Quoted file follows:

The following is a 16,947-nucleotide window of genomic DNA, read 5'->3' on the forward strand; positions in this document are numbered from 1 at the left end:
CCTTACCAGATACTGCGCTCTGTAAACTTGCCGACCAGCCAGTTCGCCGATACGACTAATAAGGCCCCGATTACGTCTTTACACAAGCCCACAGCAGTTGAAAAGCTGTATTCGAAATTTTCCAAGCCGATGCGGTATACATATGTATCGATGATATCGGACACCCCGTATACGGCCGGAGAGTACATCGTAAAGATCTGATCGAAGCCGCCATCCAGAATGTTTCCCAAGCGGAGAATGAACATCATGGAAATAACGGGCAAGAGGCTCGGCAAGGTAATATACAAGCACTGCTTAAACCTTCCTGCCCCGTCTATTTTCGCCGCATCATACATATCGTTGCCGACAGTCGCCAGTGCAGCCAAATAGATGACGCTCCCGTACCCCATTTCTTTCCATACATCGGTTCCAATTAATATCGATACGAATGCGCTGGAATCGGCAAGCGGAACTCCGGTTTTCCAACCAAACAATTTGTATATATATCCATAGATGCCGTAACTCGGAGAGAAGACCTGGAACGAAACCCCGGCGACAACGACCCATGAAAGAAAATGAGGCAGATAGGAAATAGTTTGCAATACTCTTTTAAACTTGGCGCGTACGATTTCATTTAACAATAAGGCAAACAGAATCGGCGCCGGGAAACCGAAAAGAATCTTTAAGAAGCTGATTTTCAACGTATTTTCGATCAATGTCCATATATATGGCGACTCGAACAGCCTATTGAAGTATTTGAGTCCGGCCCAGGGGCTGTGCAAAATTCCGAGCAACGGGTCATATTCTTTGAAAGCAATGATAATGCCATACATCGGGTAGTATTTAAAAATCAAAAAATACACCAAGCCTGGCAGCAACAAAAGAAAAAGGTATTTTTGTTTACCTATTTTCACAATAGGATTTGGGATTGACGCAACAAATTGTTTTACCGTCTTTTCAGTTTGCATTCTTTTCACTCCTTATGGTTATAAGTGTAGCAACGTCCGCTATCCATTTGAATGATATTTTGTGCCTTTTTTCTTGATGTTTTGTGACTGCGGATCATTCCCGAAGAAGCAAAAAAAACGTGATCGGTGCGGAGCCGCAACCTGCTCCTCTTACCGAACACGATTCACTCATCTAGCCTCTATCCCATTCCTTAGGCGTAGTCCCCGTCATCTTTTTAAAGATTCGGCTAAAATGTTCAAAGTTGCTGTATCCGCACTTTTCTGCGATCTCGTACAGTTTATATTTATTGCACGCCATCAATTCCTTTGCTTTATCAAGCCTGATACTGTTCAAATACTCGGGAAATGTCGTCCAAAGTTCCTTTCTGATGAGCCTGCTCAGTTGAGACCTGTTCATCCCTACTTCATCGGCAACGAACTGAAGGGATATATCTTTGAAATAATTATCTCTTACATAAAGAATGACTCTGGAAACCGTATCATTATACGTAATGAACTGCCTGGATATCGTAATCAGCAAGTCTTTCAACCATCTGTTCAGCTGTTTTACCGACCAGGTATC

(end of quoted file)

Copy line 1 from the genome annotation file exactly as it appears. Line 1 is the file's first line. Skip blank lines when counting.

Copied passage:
The following is a 16,947-nucleotide window of genomic DNA, read 5'->3' on the forward strand; positions in this document are numbered from 1 at the left end: